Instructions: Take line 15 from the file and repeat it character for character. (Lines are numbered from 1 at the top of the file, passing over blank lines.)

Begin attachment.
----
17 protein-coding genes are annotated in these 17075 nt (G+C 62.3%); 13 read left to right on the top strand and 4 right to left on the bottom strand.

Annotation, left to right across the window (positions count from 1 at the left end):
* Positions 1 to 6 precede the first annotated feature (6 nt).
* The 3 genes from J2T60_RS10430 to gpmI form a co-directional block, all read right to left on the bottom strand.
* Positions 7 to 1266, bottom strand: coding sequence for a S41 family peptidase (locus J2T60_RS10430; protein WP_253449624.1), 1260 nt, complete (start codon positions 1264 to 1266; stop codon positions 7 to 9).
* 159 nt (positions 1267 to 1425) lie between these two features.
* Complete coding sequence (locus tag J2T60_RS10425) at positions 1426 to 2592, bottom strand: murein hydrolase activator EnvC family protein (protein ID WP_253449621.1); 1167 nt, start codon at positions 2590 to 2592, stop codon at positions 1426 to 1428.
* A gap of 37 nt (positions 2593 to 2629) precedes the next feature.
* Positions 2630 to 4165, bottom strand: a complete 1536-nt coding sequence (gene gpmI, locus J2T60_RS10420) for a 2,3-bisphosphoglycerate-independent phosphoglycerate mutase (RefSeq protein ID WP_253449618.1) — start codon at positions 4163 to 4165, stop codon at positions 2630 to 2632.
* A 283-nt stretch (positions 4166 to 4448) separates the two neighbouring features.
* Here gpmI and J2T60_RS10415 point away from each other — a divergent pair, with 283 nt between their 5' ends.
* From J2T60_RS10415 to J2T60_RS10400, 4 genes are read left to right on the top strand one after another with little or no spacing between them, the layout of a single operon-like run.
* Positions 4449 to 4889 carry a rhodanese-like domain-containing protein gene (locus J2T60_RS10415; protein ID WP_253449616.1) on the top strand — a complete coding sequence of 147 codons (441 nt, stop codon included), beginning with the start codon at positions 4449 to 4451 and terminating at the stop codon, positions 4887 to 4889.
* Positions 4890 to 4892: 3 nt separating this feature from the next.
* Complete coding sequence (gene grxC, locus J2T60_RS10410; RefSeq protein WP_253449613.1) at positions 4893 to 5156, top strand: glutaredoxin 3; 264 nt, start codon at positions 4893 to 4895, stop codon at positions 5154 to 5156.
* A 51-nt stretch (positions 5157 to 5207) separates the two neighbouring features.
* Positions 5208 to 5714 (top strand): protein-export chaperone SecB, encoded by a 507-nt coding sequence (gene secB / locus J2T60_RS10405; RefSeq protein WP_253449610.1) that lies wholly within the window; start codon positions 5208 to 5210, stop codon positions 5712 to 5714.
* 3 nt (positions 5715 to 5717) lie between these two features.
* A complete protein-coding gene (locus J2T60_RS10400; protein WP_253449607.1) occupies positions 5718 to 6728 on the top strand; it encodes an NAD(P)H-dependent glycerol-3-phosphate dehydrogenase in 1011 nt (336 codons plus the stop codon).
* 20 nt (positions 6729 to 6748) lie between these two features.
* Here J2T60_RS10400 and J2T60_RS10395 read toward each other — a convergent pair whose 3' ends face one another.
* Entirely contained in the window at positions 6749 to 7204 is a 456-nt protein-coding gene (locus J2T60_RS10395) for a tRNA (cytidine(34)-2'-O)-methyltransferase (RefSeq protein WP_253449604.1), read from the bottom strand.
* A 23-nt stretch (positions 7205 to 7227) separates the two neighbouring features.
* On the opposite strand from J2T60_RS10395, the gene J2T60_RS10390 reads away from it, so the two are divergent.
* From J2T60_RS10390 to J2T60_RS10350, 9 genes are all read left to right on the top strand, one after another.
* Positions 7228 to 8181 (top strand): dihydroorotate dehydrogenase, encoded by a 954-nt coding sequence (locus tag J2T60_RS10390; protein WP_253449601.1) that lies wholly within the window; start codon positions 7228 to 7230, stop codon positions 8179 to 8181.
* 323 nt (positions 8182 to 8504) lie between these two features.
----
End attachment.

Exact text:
* Complete coding sequence (gene grxC, locus J2T60_RS10410; RefSeq protein WP_253449613.1) at positions 4893 to 5156, top strand: glutaredoxin 3; 264 nt, start codon at positions 4893 to 4895, stop codon at positions 5154 to 5156.